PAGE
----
About Mustapha's Moroccan
Thanks for your interest in Mustapha's Moroccan. Mustapha's journey to becoming an importer of fine Moroccan food began more than 25 years ago when he came to the US to attend a small college in Texas. His story is not quite "rags to riches", but it is a testament to his determination and fortitude.
Mustapha left his home in Tangiers, Morocco - just across the Mediterranean Sea from southern Spain - with just $600 in his pocket, a very basic grasp of English, and a passion to experience America. It was certainly difficult adjusting to life in the USA, and Mustapha's culture shock was almost overwhelming.
Mustapha didn't stay in Texas for long. He eventually made his way to Seattle and began to work at a Moroccan restaurant here. From prep cook - pounds and pounds of onions every day - to waiter, he soon found himself at one of the most respected classic French restaurants in the city, Rover's, owned and operated by Thierry Rautureau. Now Mustapha was living at the other end of the spectrum of American dining, where everything was carefully prepared and presented for a very discerning and appreciative clientele.
Chef Rautureau shopped daily for the freshest and best ingredients available, and this reminded Mustapha of the daily trips he and his father made to the market in Tangiers. He also remembered the wonderful meals he had enjoyed at home, and he began to wonder why Moroccan cooking and ingredients didn’t have a presence in the USA. When Mustapha returned from his next trip to Morocco with some Moroccan olive oil, he created an immediate demand. Thierry Rautureau was his first customer.
As it turned out however, selling high quality Moroccan oil to American chefs and home cooks was easy, compared to actually making and importing the oil. Although Europeans have been importing and reselling Moroccan olives and olive oil for decades, Moroccan olive growers and olive oil producers were very reluctant to do business with America. They were also dogmatic about the way they made their oil, and could not understand Mustapha's insistence on certain kinds of olives and production methods. The Moroccan farmers, who are mostly poor, are concerned with getting the highest yield of oil from their olives, and not the highest quality. Mustapha persisted however; through personal connections in Morocco, he found an olive grower and a press and began his enterprise. It was incredibly hard work - Mustapha remembers working through the night, rinsing and packing the olives outdoors in the bitter cold.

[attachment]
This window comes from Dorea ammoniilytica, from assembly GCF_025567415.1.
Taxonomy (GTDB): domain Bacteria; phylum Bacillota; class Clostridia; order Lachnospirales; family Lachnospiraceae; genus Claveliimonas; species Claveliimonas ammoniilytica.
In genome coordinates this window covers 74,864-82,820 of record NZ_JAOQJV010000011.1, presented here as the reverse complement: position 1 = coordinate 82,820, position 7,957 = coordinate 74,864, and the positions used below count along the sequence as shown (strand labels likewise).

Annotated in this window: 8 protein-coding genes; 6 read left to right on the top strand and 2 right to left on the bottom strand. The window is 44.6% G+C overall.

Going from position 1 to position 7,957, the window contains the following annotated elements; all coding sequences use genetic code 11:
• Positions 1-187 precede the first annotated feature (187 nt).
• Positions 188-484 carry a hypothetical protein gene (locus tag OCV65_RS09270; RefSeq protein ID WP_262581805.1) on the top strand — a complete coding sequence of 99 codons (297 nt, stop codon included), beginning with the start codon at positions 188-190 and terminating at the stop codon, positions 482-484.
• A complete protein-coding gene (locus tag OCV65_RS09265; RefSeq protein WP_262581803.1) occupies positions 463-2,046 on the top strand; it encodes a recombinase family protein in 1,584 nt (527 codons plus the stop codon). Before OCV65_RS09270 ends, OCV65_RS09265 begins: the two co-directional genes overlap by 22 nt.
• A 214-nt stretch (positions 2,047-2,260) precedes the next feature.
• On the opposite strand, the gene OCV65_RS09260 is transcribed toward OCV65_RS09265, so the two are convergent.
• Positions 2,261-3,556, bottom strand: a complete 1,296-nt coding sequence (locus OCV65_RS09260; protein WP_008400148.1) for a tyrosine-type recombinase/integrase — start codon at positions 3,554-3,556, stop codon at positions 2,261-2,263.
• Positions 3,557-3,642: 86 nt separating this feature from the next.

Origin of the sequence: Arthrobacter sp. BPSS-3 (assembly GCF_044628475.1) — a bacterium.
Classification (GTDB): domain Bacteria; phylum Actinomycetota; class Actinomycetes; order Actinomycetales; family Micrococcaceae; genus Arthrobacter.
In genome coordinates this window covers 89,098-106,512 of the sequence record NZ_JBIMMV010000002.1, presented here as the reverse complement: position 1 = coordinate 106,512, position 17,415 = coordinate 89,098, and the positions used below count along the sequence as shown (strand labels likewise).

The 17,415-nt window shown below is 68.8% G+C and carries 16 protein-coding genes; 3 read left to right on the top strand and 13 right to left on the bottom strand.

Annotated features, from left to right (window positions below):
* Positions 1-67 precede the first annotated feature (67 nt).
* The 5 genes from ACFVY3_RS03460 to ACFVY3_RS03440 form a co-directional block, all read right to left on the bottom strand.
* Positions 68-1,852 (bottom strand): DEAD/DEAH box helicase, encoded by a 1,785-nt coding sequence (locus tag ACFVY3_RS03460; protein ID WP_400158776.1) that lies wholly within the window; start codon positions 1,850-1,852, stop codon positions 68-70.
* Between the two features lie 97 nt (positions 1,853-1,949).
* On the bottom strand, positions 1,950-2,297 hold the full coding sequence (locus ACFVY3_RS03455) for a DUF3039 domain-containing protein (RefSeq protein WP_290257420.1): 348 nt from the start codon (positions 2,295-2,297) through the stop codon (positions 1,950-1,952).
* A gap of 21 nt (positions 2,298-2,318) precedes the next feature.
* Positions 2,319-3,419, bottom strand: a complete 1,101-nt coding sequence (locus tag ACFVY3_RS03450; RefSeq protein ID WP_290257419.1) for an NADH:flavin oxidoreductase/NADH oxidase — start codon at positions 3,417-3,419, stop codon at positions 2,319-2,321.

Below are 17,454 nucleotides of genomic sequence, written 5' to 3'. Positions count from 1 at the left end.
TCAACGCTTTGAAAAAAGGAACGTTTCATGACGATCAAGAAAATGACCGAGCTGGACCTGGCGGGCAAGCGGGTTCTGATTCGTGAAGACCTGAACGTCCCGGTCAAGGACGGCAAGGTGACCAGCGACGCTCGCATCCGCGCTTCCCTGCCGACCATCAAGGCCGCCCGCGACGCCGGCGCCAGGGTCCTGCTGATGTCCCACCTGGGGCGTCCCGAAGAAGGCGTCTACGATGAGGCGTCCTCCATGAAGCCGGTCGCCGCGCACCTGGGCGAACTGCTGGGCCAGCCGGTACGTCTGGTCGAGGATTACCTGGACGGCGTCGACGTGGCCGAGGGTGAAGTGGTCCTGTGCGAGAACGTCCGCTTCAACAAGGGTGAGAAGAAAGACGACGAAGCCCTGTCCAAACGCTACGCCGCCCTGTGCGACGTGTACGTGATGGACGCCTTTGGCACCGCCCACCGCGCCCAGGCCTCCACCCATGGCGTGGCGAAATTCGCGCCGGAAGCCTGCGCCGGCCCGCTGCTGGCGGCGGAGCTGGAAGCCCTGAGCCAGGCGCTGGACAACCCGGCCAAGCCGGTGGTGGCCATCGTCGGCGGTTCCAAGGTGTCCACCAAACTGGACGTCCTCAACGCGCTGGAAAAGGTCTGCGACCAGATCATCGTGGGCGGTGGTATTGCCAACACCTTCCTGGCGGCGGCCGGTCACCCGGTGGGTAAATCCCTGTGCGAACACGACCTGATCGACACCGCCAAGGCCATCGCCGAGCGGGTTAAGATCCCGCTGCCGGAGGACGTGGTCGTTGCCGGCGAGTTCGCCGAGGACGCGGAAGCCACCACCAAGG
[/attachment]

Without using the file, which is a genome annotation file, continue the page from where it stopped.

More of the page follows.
Since those early days, Mustapha's importing business has grown to include an Estate olive oil, wonderful olives, capers, harissa, preserved lemons, and Argan Oil - this latter oil is a treasure unique to Morocco. And true to his nature, Mustapha has not stopped there. After all these years of living (and cooking) in the US, Mustapha felt he still couldn't fully recreate the flavors from his childhood in Morocco - Moroccan food prepared in Morocco just tasted better. He brought back samples of spices from the souks of Morocco and was able to recreate those wonderful flavors - that authentic taste he craved was possible.
While there are some things we eat that are better aged, there are very few things that are better once they are readied for sale. This couldn't be truer than it is with spices. Unlike brand-name spices, which are mass-produced in countries with low, low labor costs, Mustapha's Moroccan spices are grown, and harvested by small farmers and imported in small quantities - you can taste the difference. Mustapha maintains that it's not just the freshness of the spices, but the very fact that they were grown in the rich soil of Morocco that makes them so flavorful.